How To Get A Deal On A Corvette Grand Sport
Andrew Maness June 30, 2016

With a new Corvette Grand Sport on the horizon, now is the time to start looking for deals on the C6 Grand Sport. Special edition models are typically purchased by enthusiasts and few vehicles have such an active buying community as that of the Corvette.

Those folks that bought a C6 Grand Sport will likely be looking to get into a C7 Grand Sport, which is an attractively priced vehicle, but not one you’ll be able to get a great deal on for at least a few years. Instead of waiting for the new cars to come down in price, look to the pre-owned market and make peace with the fact that while you’ll have to make some compromises, you’ll be getting an absolute beast of a car.

If you’re considering a C6 Corvette, you should absolutely start with the Grand Sport given the considerable amount of equipment that it came with, and the options that were available for it.

The Grand Sport name was brought back to the Corvette lineup in 2010, a nod the 5 legendary C2 Corvettes produced in the 1960s. The C6 Grand Sport replaced the Z51 trim as a standalone model, and immediately became a hit with the Corvette faithful. Packing the venerable LS3 under the hood, the C6 sported the same wide body as the C6 Z06, but swapped the lightweight aluminum frame for a steel one. Models equipped with a manual transmission retain the same dry-sump oiling system found on the Z06, which is one of the many reasons why you should really only consider a Grand Sport with 3 pedals. A few others are the fact that the manual equipped models feature a hand built motor with a forged crank, and shorter ratios through the first 3 gears.

Both automatic and manual transmission models get the 6 piston 14″ front brakes and 4 piston rear brakes from the Z06, as well as the upgraded suspension setup. If you’re looking for a ‘Vette that you can cruise to the track in, drive hard all day, and then drive home, a Grand Sport with a stick shift is the one to go after.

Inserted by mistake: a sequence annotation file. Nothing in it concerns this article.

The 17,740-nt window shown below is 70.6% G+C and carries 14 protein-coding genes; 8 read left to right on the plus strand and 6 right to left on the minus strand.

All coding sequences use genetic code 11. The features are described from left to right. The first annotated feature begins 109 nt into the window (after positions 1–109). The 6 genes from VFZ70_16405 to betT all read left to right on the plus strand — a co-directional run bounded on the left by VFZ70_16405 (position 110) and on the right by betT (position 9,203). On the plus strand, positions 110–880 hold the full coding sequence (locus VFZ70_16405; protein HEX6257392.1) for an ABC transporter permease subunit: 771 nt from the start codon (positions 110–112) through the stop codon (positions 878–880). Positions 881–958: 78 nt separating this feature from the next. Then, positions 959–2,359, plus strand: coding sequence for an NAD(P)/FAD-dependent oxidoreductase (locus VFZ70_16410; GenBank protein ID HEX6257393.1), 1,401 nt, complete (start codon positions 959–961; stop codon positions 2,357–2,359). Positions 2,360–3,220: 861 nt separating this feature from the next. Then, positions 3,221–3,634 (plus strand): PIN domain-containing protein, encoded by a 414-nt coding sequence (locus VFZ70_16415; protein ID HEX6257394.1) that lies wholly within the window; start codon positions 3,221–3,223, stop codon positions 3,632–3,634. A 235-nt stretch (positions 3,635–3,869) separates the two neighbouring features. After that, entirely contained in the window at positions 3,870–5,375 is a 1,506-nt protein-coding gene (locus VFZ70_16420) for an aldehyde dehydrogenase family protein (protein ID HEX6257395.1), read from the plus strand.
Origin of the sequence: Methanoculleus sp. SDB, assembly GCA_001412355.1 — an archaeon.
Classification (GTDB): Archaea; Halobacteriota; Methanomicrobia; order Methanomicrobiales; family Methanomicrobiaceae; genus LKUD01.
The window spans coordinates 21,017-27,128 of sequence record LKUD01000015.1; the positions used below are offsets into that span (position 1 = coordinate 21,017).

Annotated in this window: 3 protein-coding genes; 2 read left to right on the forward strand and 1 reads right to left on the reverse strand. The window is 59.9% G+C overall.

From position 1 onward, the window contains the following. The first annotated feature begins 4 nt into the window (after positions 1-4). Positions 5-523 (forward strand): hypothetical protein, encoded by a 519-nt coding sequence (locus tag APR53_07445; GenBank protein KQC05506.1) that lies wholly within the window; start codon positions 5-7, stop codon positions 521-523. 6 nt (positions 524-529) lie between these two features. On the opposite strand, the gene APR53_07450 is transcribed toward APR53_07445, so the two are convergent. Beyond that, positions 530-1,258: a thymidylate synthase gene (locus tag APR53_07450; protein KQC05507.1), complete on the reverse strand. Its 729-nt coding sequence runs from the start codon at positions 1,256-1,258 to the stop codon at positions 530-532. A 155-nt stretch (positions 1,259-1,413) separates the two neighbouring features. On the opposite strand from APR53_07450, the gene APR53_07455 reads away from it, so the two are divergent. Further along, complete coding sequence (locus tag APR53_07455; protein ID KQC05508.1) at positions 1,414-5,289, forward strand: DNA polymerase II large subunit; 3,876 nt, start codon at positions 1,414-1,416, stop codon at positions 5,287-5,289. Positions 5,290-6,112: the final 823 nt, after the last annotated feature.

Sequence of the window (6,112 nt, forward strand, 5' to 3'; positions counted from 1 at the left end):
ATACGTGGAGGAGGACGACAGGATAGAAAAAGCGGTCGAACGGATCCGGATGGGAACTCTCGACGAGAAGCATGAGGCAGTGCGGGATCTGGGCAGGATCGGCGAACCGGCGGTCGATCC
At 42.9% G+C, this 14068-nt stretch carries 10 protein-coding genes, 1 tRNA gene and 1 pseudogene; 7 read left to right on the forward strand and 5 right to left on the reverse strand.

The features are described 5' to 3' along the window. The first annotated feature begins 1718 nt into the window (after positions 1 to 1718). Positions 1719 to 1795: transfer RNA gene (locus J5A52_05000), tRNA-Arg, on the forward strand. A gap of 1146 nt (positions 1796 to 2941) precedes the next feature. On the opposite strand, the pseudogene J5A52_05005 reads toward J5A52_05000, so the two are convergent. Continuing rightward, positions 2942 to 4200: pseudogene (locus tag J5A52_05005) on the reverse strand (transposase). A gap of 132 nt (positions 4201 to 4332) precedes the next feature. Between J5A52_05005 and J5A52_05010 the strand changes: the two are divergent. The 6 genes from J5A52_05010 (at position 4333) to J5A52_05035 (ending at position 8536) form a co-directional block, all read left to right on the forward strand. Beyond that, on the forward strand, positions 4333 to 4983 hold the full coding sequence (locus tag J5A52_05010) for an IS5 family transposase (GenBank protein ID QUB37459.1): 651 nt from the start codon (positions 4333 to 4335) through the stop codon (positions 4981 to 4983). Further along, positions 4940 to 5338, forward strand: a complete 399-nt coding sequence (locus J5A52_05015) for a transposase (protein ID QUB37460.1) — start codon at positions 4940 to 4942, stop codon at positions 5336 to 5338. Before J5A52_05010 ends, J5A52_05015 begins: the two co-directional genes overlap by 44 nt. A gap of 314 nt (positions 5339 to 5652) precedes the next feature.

Points of concern with the C6 Grand Sport are largely the same as they are with any C6 Corvette, the interior is really quite cheap. Buttons are prone to having their lettering rub off, hard plastics are found throughout the cabin, the infotainment system is a joke, and the seats wear quickly. That being said, this is a whole lot of car for the money, and if you’re more concerned about having a quality interior than you are with performance to dollar ratios, then I suggest looking at another car.

As I said before, if you’re willing to compromise a bit, the C6 Grand Sport makes for a compelling choice in the pre-owned performance car market. It offers the visual appeal of the Z06, but at a reduced cost thanks to the LS3 under the hood instead of the LS7. Will you miss the extra 75 horsepower and 46 lb-ft of torque offered by the latter? If you’re a stoplight hero or hardcore track-rat, maybe you will, but for most people, the answer is no. Besides, LS3s are meant to be tuned, and reclaiming that drop in power is only a couple of easy modifications away.

Happy hunting!

2011 Chevrolet Corvette Grand Sport

Andrew Maness Head Writer

Native New Englander currently residing in Los Angeles. I like to go fast and tell stories, sometimes from behind a camera, sometimes in front of one.